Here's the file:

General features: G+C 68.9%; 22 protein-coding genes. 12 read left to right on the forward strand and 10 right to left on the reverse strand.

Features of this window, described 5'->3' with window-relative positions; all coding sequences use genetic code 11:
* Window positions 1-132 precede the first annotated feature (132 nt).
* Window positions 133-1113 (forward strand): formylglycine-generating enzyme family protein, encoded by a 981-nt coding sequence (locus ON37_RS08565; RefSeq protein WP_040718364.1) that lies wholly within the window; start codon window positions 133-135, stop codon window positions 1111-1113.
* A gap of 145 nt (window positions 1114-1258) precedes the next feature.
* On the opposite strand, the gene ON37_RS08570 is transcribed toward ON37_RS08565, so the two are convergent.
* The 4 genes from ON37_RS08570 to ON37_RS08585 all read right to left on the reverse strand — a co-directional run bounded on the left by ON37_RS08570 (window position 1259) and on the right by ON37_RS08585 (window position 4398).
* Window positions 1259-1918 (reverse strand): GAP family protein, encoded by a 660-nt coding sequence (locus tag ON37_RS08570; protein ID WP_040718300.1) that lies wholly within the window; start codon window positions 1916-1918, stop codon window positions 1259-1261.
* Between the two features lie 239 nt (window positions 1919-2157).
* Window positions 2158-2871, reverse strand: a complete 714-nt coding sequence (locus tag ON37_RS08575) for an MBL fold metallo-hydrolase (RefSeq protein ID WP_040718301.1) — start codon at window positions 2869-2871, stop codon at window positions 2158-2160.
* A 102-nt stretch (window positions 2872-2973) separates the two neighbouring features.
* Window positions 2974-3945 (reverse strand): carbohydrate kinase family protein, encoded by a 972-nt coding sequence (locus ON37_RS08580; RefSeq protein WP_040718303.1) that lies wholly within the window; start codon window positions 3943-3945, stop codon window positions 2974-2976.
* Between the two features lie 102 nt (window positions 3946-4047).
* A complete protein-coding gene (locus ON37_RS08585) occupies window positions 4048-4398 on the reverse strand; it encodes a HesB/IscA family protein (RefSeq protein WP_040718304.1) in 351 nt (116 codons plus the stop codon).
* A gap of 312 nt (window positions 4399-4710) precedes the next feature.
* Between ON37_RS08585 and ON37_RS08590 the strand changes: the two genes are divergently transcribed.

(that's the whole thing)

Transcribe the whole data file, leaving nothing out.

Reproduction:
General features: G+C 68.9%; 22 protein-coding genes. 12 read left to right on the forward strand and 10 right to left on the reverse strand.

Features of this window, described 5'->3' with window-relative positions; all coding sequences use genetic code 11:
* Window positions 1-132 precede the first annotated feature (132 nt).
* Window positions 133-1113 (forward strand): formylglycine-generating enzyme family protein, encoded by a 981-nt coding sequence (locus ON37_RS08565; RefSeq protein WP_040718364.1) that lies wholly within the window; start codon window positions 133-135, stop codon window positions 1111-1113.
* A gap of 145 nt (window positions 1114-1258) precedes the next feature.
* On the opposite strand, the gene ON37_RS08570 is transcribed toward ON37_RS08565, so the two are convergent.
* The 4 genes from ON37_RS08570 to ON37_RS08585 all read right to left on the reverse strand — a co-directional run bounded on the left by ON37_RS08570 (window position 1259) and on the right by ON37_RS08585 (window position 4398).
* Window positions 1259-1918 (reverse strand): GAP family protein, encoded by a 660-nt coding sequence (locus tag ON37_RS08570; protein ID WP_040718300.1) that lies wholly within the window; start codon window positions 1916-1918, stop codon window positions 1259-1261.
* Between the two features lie 239 nt (window positions 1919-2157).
* Window positions 2158-2871, reverse strand: a complete 714-nt coding sequence (locus tag ON37_RS08575) for an MBL fold metallo-hydrolase (RefSeq protein ID WP_040718301.1) — start codon at window positions 2869-2871, stop codon at window positions 2158-2160.
* A 102-nt stretch (window positions 2872-2973) separates the two neighbouring features.
* Window positions 2974-3945 (reverse strand): carbohydrate kinase family protein, encoded by a 972-nt coding sequence (locus ON37_RS08580; RefSeq protein WP_040718303.1) that lies wholly within the window; start codon window positions 3943-3945, stop codon window positions 2974-2976.
* Between the two features lie 102 nt (window positions 3946-4047).
* A complete protein-coding gene (locus ON37_RS08585) occupies window positions 4048-4398 on the reverse strand; it encodes a HesB/IscA family protein (RefSeq protein WP_040718304.1) in 351 nt (116 codons plus the stop codon).
* A gap of 312 nt (window positions 4399-4710) precedes the next feature.
* Between ON37_RS08585 and ON37_RS08590 the strand changes: the two genes are divergently transcribed.